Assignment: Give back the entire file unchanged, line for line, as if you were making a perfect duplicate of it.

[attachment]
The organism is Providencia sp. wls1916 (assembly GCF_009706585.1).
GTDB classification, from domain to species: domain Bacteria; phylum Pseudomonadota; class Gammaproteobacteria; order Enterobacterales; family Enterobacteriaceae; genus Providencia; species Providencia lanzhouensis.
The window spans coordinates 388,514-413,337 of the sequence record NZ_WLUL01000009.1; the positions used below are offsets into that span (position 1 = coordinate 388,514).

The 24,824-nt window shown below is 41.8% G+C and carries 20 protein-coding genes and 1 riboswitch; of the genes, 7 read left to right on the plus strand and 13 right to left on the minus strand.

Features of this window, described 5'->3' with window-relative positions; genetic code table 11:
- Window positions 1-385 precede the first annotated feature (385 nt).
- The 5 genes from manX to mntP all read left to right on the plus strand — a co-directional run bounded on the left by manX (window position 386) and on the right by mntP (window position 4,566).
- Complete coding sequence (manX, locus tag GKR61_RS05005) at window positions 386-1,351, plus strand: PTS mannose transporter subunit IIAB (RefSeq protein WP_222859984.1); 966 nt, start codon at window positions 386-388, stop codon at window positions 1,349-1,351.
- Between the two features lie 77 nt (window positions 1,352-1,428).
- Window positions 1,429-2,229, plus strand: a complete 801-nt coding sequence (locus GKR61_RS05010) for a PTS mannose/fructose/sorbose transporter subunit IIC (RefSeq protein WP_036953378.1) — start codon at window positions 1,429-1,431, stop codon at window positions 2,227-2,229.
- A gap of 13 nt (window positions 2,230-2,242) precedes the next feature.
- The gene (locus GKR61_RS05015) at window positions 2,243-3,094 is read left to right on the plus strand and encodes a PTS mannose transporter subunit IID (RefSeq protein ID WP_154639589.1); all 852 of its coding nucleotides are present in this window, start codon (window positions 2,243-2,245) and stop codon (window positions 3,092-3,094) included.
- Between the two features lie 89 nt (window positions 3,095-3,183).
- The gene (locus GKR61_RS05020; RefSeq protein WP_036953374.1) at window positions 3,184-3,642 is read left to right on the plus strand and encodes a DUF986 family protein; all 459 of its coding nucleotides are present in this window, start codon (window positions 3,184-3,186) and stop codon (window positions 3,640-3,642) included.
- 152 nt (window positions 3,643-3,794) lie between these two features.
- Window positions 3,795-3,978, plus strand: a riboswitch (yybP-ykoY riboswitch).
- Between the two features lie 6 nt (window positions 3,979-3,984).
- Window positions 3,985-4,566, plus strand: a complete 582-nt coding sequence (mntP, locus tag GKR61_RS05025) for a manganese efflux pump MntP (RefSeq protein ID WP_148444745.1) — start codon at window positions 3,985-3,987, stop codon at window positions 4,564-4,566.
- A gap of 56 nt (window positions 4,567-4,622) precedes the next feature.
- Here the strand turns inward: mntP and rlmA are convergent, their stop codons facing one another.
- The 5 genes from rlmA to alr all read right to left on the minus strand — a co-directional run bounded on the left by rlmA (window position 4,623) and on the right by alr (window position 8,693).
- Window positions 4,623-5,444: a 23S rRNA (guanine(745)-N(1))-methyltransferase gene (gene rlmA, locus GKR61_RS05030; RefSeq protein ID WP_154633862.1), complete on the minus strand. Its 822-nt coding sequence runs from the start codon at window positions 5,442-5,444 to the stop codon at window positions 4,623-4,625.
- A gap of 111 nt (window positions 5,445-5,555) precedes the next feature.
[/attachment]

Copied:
The organism is Providencia sp. wls1916 (assembly GCF_009706585.1).
GTDB classification, from domain to species: domain Bacteria; phylum Pseudomonadota; class Gammaproteobacteria; order Enterobacterales; family Enterobacteriaceae; genus Providencia; species Providencia lanzhouensis.
The window spans coordinates 388,514-413,337 of the sequence record NZ_WLUL01000009.1; the positions used below are offsets into that span (position 1 = coordinate 388,514).

The 24,824-nt window shown below is 41.8% G+C and carries 20 protein-coding genes and 1 riboswitch; of the genes, 7 read left to right on the plus strand and 13 right to left on the minus strand.

Features of this window, described 5'->3' with window-relative positions; genetic code table 11:
- Window positions 1-385 precede the first annotated feature (385 nt).
- The 5 genes from manX to mntP all read left to right on the plus strand — a co-directional run bounded on the left by manX (window position 386) and on the right by mntP (window position 4,566).
- Complete coding sequence (manX, locus tag GKR61_RS05005) at window positions 386-1,351, plus strand: PTS mannose transporter subunit IIAB (RefSeq protein WP_222859984.1); 966 nt, start codon at window positions 386-388, stop codon at window positions 1,349-1,351.
- Between the two features lie 77 nt (window positions 1,352-1,428).
- Window positions 1,429-2,229, plus strand: a complete 801-nt coding sequence (locus GKR61_RS05010) for a PTS mannose/fructose/sorbose transporter subunit IIC (RefSeq protein WP_036953378.1) — start codon at window positions 1,429-1,431, stop codon at window positions 2,227-2,229.
- A gap of 13 nt (window positions 2,230-2,242) precedes the next feature.
- The gene (locus GKR61_RS05015) at window positions 2,243-3,094 is read left to right on the plus strand and encodes a PTS mannose transporter subunit IID (RefSeq protein ID WP_154639589.1); all 852 of its coding nucleotides are present in this window, start codon (window positions 2,243-2,245) and stop codon (window positions 3,092-3,094) included.
- Between the two features lie 89 nt (window positions 3,095-3,183).
- The gene (locus GKR61_RS05020; RefSeq protein WP_036953374.1) at window positions 3,184-3,642 is read left to right on the plus strand and encodes a DUF986 family protein; all 459 of its coding nucleotides are present in this window, start codon (window positions 3,184-3,186) and stop codon (window positions 3,640-3,642) included.
- 152 nt (window positions 3,643-3,794) lie between these two features.
- Window positions 3,795-3,978, plus strand: a riboswitch (yybP-ykoY riboswitch).
- Between the two features lie 6 nt (window positions 3,979-3,984).
- Window positions 3,985-4,566, plus strand: a complete 582-nt coding sequence (mntP, locus tag GKR61_RS05025) for a manganese efflux pump MntP (RefSeq protein ID WP_148444745.1) — start codon at window positions 3,985-3,987, stop codon at window positions 4,564-4,566.
- A gap of 56 nt (window positions 4,567-4,622) precedes the next feature.
- Here the strand turns inward: mntP and rlmA are convergent, their stop codons facing one another.
- The 5 genes from rlmA to alr all read right to left on the minus strand — a co-directional run bounded on the left by rlmA (window position 4,623) and on the right by alr (window position 8,693).
- Window positions 4,623-5,444: a 23S rRNA (guanine(745)-N(1))-methyltransferase gene (gene rlmA, locus GKR61_RS05030; RefSeq protein ID WP_154633862.1), complete on the minus strand. Its 822-nt coding sequence runs from the start codon at window positions 5,442-5,444 to the stop codon at window positions 4,623-4,625.
- A gap of 111 nt (window positions 5,445-5,555) precedes the next feature.